How does Achebe’s style of writing convey Ibo culture and tradition in chapter five of “Things Fall Apart”?
This chapter, like the one before it, builds on the increasingly violent nature of Okonkwo, and his repressed emotions that result in hurting those he loves. Beating up his wife for damaging a banana tree is an extreme reaction that does not go unnoticed by others in the village. For the most part the beating is condoned and everything returns to normal by the next day. Domestic violence appears to be a normal occurrence. Fortunately, it is known that Okonkwo, though a great wrestler, is a not a hunter, and hence his aim is terrible. The mention of guns is a first and foreshadows the arrival of Westerners who came after the gun was introduced to Ibo traders. A particular superstition to note in this scene, is when Okonkwo's first wife calls out to Ekwefi. She answers with a question "Is that me?" Ritual had it that no one replied straightaway to his or her name, since it could be an evil spirit calling. This is another reminder that the Ibo culture is a very superstitious and spiritual one.
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Achebe is a very gifted, descriptive writer who makes good use of metaphors and similes, for example, “It was like the pulsation of it’s heart”. These help to build imagery and establish a firm overall picture in the readers mind. He also uses direct speech and dialogue to show the relationships between the Ibo people. This is used with great effect in chapter five, to show the close and relaxed relationship between Ezinma and Ekwefi. This briefly also shows Okonkwo’s fondness of Ezinma as she appears not to be fearful of him and engages in idle conversation with Okonkwo. Achebe’s comments are very succinct, “Okonkwo was specially fond of Ezinma” and are often backed with an example or comparison such as “ She looked very much like her mother, who was once the village beauty”. This creates a firm idea with the reader and once again shows Achebe’s excellent use of imagery. The good use of the contrast between descriptive passages and narratives, helps to highlight certain ideas which may not otherwise have been understood, making the novel clearer to read and comprehend. Achebe’s use of exaggeration where Okonkwo shoots at his wife is extreme and brutal, as are many other of his actions. However this makes the novel clearer and is a technique often used by great novelists to create suspense, dramatic imagery, irony or simply to make the novel easier to understand. An example is where certain characters feelings may not be obvious, and through the tool of exaggeration are easily highlighted. Achebe often uses the occasional Ibo word. This is good for building the imagery of the reader,and also gives his work a more cultured and authentic feel.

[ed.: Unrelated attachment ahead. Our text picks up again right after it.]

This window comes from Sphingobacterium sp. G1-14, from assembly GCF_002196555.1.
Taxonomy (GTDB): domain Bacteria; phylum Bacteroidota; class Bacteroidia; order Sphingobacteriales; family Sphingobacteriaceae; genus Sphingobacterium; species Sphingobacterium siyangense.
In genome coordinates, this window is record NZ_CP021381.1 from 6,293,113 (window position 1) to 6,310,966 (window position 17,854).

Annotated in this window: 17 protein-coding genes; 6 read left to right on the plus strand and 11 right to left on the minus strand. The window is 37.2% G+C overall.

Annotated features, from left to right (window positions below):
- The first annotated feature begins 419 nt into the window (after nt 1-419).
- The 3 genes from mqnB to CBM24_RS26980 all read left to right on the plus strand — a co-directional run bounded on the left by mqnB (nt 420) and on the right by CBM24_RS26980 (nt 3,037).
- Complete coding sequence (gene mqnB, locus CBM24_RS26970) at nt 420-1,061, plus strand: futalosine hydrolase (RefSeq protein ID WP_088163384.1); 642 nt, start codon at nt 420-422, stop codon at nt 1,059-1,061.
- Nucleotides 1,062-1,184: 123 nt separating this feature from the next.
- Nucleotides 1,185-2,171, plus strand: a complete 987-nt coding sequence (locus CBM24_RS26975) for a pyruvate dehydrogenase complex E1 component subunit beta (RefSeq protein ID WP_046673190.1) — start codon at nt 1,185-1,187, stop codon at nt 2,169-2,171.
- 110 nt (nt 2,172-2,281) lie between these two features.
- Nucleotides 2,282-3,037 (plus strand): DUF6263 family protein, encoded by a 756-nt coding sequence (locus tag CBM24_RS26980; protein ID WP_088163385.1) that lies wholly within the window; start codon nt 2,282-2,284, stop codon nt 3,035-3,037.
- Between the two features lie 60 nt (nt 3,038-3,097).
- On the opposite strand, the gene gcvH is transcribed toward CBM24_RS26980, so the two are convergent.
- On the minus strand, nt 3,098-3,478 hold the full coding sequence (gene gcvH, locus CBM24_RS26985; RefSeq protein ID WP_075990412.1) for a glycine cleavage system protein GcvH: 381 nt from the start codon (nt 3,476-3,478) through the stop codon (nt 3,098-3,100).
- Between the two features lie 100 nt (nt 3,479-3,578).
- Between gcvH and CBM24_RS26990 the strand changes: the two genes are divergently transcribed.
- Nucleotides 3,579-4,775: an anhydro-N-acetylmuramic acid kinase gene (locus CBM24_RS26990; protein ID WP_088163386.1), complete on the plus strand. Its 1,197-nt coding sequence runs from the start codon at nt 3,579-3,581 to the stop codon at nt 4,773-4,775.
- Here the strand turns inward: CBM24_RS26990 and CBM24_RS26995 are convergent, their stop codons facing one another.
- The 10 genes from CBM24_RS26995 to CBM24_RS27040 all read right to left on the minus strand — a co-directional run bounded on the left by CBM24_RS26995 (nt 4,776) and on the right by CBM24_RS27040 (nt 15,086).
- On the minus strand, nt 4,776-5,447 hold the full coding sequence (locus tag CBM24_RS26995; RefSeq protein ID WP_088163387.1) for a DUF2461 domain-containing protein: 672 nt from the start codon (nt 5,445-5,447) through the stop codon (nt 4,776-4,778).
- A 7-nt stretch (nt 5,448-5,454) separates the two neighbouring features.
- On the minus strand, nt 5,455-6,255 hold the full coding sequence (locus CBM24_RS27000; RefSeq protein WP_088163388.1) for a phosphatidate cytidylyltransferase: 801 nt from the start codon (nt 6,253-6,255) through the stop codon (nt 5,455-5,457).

Achebe’s style of writing follows an interesting trend of literature that has emerged in the past thirty years, thas is Post Colonialism. Although a trend, this style can also be considered a literary one. This kind of writing emerged after the de-colonization of various African, Asian and South American nations by the European colonial powers such as Portugal, Spain, France, Germany and Britain and hails from those nations that were colonized. The experiences that both the the natives and the colonizers undergo are narrated by Achebe. He mainly speaks of the trauma, humiliation and slave mentality induced in their psyche. The colonizers write of their own experience which, according to them, is no less traumatizing. In Things Fall Apart, Achebe writes of the actual moment of colonization with the arrival of missionaries and the administrative apparatus of Britain at the turn of the century. His other works describe issues connected with colonization. Achebe’s peculiarity is that he works in the genre of the English novel, although his concerns are mainly African. This style of writing is excellent at conveying any type of culture, as it could be said that it is basically written by a native in the language of the colonialists. Another celebrated Nigerian writer is Wole Soyinka, who uses theatre as a more traditional form to convey his views on the same issues.